A new digital ophthalmoscope, devised by a team led by
, can provide doctors and optometrists with a hand-held eye disease diagnosis device equal to the power of hospital-based eye diagnosis cameras. It will also give optometrists the ability to email detailed eye maps of patients to specialist eye doctors.
Ophthalmoscopes, which act as an illuminated microscope for the eye, have changed little in design in the last century. As a result the effective operation of the device is said to be constrained by the skill, expertise and eyesight of the eye specialist.
The new digital ophthalmoscope (developed from a three-year research partnership bringing together the University of Warwick, ophthalmoscope manufacturer Keeler Optics, City University, and UCL) uses a combination of specialist lens digital imaging and lighting technology which for the first time allows a high quality digital image to be captured and recorded by an ophthalmoscope.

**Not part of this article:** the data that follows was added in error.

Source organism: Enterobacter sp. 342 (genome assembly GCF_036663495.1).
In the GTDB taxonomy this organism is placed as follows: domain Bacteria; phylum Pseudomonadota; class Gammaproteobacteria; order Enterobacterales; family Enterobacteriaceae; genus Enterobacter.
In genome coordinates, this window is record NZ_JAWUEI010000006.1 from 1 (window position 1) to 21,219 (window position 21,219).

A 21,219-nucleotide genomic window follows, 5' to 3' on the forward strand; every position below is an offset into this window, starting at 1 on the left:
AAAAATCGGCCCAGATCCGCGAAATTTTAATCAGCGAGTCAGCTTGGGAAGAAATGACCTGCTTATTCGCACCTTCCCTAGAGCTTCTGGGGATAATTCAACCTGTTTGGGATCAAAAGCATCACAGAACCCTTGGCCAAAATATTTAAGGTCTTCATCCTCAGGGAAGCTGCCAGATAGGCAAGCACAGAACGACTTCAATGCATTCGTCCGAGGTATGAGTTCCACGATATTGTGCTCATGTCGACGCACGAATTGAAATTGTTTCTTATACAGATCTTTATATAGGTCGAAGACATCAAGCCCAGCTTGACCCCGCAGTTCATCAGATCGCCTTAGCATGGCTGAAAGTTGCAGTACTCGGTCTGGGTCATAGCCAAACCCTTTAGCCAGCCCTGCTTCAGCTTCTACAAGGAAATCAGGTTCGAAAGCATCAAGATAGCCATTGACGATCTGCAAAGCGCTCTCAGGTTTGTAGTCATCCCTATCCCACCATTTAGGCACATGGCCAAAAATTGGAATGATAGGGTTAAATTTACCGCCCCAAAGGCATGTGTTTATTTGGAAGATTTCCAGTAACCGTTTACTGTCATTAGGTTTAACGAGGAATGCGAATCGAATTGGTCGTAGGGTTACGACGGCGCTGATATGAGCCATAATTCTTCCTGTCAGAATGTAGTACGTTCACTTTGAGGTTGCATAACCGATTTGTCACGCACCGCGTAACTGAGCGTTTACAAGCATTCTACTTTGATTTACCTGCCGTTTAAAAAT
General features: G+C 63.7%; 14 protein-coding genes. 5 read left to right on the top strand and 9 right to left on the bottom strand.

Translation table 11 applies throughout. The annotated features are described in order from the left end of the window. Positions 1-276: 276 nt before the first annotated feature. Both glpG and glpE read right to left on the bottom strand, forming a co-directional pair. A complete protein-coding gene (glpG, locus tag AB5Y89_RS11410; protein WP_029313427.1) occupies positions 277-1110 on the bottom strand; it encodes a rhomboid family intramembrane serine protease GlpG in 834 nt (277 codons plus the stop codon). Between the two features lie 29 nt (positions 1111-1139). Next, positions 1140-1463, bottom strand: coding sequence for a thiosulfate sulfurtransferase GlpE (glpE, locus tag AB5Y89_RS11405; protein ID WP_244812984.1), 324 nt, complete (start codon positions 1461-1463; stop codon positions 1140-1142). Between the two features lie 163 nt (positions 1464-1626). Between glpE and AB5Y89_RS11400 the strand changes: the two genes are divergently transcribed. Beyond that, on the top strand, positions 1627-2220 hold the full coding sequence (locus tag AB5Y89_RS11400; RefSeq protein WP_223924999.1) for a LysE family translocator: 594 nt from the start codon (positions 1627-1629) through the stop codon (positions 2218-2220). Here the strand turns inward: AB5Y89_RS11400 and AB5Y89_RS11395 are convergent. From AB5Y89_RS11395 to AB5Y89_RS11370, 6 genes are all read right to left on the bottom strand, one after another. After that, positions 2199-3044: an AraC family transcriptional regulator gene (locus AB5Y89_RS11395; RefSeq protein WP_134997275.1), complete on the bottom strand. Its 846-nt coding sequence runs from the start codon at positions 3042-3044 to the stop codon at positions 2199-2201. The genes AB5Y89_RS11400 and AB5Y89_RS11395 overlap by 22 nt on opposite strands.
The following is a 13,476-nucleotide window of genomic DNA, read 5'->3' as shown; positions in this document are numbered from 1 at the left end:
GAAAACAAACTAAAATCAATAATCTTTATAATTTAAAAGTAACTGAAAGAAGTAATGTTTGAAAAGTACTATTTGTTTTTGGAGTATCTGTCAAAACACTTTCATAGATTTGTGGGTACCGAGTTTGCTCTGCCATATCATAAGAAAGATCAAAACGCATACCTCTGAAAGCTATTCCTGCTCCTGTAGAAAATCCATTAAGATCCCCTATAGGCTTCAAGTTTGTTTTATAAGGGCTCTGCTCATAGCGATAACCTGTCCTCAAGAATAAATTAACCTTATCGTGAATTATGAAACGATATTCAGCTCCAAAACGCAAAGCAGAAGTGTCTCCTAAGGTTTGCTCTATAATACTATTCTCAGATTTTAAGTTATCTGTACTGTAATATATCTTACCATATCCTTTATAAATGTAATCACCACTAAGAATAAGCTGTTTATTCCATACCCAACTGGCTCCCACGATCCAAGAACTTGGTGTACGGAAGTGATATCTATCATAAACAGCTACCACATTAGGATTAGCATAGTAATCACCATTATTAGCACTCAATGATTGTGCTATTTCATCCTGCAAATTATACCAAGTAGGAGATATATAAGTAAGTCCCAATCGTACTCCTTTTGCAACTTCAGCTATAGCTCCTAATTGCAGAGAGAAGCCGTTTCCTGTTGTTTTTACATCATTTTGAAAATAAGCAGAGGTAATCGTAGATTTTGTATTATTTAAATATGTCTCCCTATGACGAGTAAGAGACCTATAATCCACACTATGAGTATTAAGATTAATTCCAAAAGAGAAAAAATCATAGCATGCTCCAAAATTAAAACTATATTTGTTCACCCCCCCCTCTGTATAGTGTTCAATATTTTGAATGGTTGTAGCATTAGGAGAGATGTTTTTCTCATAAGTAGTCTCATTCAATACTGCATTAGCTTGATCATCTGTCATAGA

According to a statement, this technology will be a powerful tool in the hands of specialist eye doctors, but it will also change eye care on the high street. Previously high street opticians have had to rely on notes and hand drawn sketches when referring customers to eye clinics. This new technology will allow them to create and email detailed eye images to hospital specialists cutting patient referral and diagnosis times and massively easing the burden on expensive and overstretched hospital eye equipment.
‘It will allow digital images of disease such as the potentially blinding complications of diabetes and glaucoma to be accurately and quickly sent to specialists who will then be able to arrange appropriate treatment. I foresee a relatively inexpensive instrument that is about the size of a mobile phone in common use in the near future.’